I was awarded my PhD in 2001. That’s when my story gets complicated. I knew by then that I didn’t want a conventional academic career. While I love academia, I can’t reconcile myself with certain aspects of it – particularly the injunction to publish endless articles in journals few people read. On top of that, I had had ME/Chronic Fatigue Syndrome since my second year as an undergraduate  – in fact, I still have it – and this meant that I needed flexibility in my work life.

I started getting more professionally involved in the UK Jewish community even before I finished my PhD. Much of my post-PhD has been spent in conducting research on the community, and working for Jewish organisations. At the same time, I kept up my interest in metal. My first book, Extreme Metal: Music and Culture on the Edge, published in 2007, was a pioneering work and helped to kickstart the new field of ‘metal studies’. I continue to publish in this area.

For many adults, having children ushers in a period of ‘knuckling down’. It’s been the opposite for me. Since my second child was born in 2006, I have continued to widen my horizons and, whilst I keep a foothold in academia, I have sought to re-position myself as a writer, rather than an academic. Over the years I have developed a freelance writing career, producing op-eds, reviews and features for publications such as The Guardian, New Statesman, Prospect, TLS and many more. From 2014-2015 I edited the literary magazine the Jewish Quarterly. I have also stretched my wings as a speaker, appearing at events including TEDx Krakow, The Boring Conference, One Track Minds, Books Showoff  and more.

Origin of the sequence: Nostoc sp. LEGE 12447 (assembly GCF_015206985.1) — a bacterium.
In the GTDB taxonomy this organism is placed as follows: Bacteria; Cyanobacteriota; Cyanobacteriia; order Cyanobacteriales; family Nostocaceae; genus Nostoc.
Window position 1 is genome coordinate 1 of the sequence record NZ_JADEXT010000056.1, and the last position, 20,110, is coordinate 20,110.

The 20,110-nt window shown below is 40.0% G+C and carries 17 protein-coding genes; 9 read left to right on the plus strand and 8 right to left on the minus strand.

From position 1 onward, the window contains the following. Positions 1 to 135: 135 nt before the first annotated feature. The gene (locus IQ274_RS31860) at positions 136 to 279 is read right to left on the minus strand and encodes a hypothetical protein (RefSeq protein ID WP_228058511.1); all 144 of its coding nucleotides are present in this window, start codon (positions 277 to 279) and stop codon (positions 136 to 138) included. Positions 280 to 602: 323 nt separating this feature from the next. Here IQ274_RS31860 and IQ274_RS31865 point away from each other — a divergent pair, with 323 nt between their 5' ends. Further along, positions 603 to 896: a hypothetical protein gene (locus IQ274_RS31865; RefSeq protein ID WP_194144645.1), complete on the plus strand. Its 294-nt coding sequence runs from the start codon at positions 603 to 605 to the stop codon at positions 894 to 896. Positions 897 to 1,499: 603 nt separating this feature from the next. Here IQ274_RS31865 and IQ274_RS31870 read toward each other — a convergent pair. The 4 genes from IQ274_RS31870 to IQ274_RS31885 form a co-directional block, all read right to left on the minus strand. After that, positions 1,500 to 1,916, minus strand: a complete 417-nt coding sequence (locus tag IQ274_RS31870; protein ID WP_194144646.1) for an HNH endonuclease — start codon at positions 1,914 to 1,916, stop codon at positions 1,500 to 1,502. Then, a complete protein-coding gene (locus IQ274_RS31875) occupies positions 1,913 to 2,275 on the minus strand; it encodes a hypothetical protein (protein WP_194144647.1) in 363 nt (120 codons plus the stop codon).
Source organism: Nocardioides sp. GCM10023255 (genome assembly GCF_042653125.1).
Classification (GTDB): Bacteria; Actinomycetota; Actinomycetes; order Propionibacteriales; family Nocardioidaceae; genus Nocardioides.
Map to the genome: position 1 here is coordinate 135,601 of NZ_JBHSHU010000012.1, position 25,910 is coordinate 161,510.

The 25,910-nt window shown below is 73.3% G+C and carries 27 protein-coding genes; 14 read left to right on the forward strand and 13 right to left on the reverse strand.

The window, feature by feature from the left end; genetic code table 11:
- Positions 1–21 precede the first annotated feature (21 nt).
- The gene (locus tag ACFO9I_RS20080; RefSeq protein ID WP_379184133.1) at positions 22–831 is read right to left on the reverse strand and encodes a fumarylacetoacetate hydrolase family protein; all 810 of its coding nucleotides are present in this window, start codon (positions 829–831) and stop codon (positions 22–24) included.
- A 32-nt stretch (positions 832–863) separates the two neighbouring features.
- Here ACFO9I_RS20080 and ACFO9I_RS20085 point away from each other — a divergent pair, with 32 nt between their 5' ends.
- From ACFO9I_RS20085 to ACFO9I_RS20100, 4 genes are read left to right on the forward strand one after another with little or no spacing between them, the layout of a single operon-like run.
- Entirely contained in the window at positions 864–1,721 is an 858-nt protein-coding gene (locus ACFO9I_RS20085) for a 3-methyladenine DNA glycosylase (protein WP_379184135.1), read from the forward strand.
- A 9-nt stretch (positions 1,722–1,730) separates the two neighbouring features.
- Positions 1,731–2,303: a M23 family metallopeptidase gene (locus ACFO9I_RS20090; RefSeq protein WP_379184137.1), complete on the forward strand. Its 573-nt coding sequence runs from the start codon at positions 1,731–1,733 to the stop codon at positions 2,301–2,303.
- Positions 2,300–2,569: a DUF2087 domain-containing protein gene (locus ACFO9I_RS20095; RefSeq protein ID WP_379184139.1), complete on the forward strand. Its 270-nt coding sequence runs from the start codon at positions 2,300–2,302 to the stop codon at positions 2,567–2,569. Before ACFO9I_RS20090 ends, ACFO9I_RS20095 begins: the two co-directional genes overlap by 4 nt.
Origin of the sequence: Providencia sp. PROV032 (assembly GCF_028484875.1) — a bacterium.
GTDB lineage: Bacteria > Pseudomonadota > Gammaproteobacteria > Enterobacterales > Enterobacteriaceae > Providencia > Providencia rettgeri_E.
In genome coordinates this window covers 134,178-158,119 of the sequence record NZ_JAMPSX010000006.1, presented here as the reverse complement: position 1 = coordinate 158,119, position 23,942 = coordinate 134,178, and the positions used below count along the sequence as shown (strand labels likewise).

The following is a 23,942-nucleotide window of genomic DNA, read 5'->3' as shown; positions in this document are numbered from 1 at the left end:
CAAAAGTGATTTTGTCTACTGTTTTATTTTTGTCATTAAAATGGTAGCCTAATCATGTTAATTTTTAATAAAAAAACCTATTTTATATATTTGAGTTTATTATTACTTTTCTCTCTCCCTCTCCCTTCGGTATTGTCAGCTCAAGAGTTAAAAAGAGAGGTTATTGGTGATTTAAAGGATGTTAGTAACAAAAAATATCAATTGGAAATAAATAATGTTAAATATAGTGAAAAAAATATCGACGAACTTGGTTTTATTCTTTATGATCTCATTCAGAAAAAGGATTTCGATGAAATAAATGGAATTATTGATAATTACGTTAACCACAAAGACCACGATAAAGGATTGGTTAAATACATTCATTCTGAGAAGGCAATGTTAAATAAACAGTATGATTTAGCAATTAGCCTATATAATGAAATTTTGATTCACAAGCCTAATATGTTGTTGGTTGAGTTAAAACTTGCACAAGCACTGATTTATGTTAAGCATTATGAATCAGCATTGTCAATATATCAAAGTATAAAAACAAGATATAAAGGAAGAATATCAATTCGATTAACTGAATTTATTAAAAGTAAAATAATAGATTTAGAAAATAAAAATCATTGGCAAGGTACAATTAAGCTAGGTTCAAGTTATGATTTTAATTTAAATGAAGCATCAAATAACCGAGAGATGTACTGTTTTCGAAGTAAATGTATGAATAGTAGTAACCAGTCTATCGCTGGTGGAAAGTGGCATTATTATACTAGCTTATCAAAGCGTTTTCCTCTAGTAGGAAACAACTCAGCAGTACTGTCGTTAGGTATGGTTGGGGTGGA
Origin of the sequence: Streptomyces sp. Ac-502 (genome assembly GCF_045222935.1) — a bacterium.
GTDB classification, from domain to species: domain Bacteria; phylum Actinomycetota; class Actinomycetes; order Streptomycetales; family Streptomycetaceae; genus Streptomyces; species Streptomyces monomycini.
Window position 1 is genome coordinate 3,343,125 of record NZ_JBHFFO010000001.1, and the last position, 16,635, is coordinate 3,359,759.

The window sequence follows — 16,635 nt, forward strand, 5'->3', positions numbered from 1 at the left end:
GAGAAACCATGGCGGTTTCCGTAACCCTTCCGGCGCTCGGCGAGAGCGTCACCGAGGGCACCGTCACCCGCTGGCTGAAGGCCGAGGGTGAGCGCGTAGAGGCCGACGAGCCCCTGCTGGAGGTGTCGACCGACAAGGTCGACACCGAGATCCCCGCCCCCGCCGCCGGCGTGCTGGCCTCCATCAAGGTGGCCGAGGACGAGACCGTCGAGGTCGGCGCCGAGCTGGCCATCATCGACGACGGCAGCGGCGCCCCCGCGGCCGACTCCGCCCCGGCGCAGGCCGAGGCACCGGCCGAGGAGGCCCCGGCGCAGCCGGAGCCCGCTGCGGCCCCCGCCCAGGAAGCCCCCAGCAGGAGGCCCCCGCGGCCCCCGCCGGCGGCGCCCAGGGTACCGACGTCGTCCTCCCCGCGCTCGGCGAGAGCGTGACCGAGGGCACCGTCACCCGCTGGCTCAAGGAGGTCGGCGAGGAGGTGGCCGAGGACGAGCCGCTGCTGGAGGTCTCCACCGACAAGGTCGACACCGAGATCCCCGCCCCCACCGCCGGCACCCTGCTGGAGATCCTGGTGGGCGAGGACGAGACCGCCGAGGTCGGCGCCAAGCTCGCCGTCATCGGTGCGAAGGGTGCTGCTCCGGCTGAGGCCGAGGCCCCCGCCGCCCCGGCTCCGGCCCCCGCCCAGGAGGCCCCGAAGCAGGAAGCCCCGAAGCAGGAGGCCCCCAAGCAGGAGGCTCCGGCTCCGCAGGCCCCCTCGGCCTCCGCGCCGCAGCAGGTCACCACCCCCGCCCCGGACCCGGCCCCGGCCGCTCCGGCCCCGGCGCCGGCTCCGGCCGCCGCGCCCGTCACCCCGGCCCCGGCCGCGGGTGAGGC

I am not a polymath; I am poly-interested. It might look I have no attention span but when I get interested in something new I don’t simply drop my old interests. So, here is a summary of things that fascinate me and I have written about either occasionally or for years:

  • Metal music and culture, particularly its more extreme manifestations
  • Jews, Jewish culture, Jewish politics, Jewish community, etc
  • Denial, denialism and stupidity
  • Racism, antisemitism and anti-racism
  • Dialogue and conflict resolution
  • Language
  • Small worlds and small communities (particularly the Luxembourg water-skiing scene).
  • The British overseas territories and crown dependencies (Gibraltar and Alderney in particular)
  • Military ration collectors
  • Soft drinks

The Full List


2001: PhD in Sociology – Goldsmiths College, London

Thesis: ‘Transgression and Mundanity: The Global Extreme Metal Music Scene

1996: MA in Sociology with Qualitative Research – Goldsmiths College, London

1994: BA in Social and Political Sciences – Robinson College, Cambridge University

Positions held

2013 – Present: Senior Lecturer Leo Baeck College, London

  • I serve as Course Team Leader for MA in Rabbinics programme. I also teach the course ‘Understanding Jewish Communities’ and teach dissertation preparation seminars.

2013 – Present: Project Director, European Jewish Research Archive, Institute for Jewish Policy Research

  • The European Jewish Research Archive is a publicly available online archive for research publications on contemporary European communities. As Project Director, my role is to populate the archive, liaise with specialists in other European countries, conduct literature searches, provide abstracts where necessary and commission and write introductory and contextual material.